Linked by Igor Ljubuncic on Mon 2nd Apr 2012 15:41 UTC
Features, Office You have just bought tickets to an exotic vacation spot. You board the flight, you land safely, you pull your netbook from your backpack, fire it up, and then check if there are any available Wireless networks. Indeed there are, unencrypted, passwordless, waiting for you. So you connect to the most convenient hotspot and start surfing. Being addicted as you are, you want to login into your email or social network just to check if something cardinal happened in the world during your four-hour flight. You're about to hit the sign in button. Stop. What you're about to do might not be safe.
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RE: Firefox and Chrome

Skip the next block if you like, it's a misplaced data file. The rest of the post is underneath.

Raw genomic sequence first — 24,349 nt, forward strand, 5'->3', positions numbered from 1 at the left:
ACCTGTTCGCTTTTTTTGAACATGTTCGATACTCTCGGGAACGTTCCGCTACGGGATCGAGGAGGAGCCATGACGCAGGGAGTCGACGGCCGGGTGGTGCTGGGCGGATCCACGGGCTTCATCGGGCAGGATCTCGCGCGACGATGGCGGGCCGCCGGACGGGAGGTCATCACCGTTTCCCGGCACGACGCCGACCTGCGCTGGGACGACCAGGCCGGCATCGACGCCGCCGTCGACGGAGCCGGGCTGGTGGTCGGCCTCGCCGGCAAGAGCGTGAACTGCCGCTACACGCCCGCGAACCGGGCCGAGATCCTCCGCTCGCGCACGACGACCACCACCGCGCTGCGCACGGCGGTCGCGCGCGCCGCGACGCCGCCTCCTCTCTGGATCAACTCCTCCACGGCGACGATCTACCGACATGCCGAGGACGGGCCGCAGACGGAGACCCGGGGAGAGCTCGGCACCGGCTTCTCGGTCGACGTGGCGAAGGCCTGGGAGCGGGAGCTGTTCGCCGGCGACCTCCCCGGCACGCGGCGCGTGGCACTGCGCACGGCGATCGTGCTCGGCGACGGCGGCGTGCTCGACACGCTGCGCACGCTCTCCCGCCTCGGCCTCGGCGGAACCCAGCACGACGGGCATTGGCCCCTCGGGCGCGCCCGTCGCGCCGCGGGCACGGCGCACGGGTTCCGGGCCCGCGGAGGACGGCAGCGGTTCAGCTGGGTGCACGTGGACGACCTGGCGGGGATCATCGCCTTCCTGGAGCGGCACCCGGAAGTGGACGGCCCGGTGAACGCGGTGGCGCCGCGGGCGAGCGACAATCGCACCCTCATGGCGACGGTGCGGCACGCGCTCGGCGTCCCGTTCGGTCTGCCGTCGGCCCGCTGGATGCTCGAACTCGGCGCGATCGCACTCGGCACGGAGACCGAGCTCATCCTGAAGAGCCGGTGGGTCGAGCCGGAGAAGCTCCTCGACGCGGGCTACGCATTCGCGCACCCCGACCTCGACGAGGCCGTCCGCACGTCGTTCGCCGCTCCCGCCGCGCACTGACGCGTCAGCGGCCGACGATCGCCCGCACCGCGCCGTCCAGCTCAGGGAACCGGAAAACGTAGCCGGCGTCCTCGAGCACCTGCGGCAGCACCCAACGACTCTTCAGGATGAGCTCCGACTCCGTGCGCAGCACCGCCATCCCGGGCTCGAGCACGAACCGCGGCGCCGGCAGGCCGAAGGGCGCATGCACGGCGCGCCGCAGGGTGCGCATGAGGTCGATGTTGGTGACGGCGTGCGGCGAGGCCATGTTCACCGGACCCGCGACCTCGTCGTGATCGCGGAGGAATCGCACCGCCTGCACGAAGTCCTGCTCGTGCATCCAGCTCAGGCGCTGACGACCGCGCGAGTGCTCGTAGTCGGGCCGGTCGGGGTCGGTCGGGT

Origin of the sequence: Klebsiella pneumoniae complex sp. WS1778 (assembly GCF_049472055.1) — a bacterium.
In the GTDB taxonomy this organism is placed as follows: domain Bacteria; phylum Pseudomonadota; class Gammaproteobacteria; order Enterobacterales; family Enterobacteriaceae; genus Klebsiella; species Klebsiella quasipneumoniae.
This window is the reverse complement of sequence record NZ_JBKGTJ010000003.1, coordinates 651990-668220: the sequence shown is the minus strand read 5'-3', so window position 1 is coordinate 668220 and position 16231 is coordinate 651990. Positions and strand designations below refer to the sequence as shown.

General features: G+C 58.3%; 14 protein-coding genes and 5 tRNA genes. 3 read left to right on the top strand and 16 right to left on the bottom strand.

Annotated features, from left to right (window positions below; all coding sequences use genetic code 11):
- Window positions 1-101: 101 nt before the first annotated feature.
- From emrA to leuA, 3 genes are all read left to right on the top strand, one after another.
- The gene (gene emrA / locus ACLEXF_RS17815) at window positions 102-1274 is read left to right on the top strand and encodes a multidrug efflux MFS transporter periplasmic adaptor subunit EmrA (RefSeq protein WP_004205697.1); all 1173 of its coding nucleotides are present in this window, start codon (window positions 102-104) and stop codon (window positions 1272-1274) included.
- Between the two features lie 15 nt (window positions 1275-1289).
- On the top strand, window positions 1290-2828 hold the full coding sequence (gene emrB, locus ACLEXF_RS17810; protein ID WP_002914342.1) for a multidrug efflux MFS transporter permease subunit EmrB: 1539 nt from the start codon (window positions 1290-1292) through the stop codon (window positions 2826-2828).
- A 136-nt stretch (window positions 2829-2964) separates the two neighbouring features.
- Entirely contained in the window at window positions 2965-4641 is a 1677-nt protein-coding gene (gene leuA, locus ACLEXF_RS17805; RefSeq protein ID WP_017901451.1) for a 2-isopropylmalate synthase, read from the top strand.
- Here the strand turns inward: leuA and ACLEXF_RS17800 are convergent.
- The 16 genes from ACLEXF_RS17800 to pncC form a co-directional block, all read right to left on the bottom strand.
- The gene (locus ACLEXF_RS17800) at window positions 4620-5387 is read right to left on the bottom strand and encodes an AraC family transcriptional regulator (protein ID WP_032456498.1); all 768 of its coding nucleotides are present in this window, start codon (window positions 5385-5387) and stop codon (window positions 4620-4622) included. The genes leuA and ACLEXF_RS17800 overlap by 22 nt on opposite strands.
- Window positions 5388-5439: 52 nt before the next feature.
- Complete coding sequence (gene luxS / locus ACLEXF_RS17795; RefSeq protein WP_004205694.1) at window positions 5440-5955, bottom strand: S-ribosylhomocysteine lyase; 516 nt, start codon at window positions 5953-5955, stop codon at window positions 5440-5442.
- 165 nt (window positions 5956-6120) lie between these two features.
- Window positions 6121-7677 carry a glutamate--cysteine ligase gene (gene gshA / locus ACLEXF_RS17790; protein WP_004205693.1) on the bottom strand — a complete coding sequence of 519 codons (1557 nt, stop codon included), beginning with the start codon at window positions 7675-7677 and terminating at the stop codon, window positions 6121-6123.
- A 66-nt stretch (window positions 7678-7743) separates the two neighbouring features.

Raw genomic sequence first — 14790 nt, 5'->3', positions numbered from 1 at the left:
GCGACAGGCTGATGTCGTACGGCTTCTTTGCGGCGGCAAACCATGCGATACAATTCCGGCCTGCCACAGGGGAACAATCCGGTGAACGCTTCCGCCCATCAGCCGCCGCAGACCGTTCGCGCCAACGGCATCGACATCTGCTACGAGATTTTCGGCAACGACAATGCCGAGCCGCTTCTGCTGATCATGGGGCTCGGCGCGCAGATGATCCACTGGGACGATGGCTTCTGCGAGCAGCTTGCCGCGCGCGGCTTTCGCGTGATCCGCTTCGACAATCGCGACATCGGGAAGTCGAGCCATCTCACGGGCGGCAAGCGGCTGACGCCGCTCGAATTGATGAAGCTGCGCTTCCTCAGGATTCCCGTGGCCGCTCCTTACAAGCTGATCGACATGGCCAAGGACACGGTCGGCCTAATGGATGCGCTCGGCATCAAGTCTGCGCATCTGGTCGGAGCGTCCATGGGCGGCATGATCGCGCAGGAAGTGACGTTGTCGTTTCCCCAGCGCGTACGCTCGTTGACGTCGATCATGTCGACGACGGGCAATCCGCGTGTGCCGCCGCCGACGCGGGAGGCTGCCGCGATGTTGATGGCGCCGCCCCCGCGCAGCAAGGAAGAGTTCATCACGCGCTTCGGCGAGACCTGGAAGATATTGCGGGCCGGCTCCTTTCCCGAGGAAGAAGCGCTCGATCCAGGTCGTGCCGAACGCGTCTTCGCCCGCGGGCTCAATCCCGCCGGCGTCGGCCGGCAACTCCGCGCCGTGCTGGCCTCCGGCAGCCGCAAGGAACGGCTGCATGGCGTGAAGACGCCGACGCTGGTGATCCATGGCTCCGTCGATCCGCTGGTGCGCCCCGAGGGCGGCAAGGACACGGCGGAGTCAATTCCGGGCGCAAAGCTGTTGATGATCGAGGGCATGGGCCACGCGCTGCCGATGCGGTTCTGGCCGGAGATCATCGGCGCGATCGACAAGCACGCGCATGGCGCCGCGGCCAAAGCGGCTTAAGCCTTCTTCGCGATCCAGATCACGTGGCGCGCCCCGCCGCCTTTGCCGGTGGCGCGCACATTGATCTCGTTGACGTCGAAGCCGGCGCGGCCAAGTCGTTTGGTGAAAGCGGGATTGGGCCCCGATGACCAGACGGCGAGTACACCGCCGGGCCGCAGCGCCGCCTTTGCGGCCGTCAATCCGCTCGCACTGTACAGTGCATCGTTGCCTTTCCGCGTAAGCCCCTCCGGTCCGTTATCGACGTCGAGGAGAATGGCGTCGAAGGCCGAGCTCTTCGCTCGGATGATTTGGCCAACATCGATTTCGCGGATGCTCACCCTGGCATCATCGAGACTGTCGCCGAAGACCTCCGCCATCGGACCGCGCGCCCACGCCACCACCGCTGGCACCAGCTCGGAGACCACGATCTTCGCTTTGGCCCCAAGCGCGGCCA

by rhavenn on Tue 3rd Apr 2012 00:05 UTC in reply to "Firefox and Chrome"
rhavenn
Member since:
2006-05-12

Do you actually look at the certs given to your HTTPS connections? In a "hostile" environment trusting HTTPS to be secure isn't much better and often gives a false sense of security. It's pretty trivial to just proxy any HTTPS traffic for a user and unless you actually look at the cert you'll never know. I will admit that if your data stream between you and siteA is legit that people in between can't sniff it, but if you're starting out in a hostile area it can't be trusted.

The only way to be secure in a hostile environment is a key based structure (SSH, VPN, etc..) where you already know the key on the other end. ie: you SSH to your home box and get a prompt for a new key, that you know you've been to before, one would be a fool to continue.

A bootable CD distro and a USB key with your various keys (SSH, VPN, etc...) pre-setup is a good way to go.

I'm not saying this isn't a pain in the ass, but unfortunately real security normally is these days.

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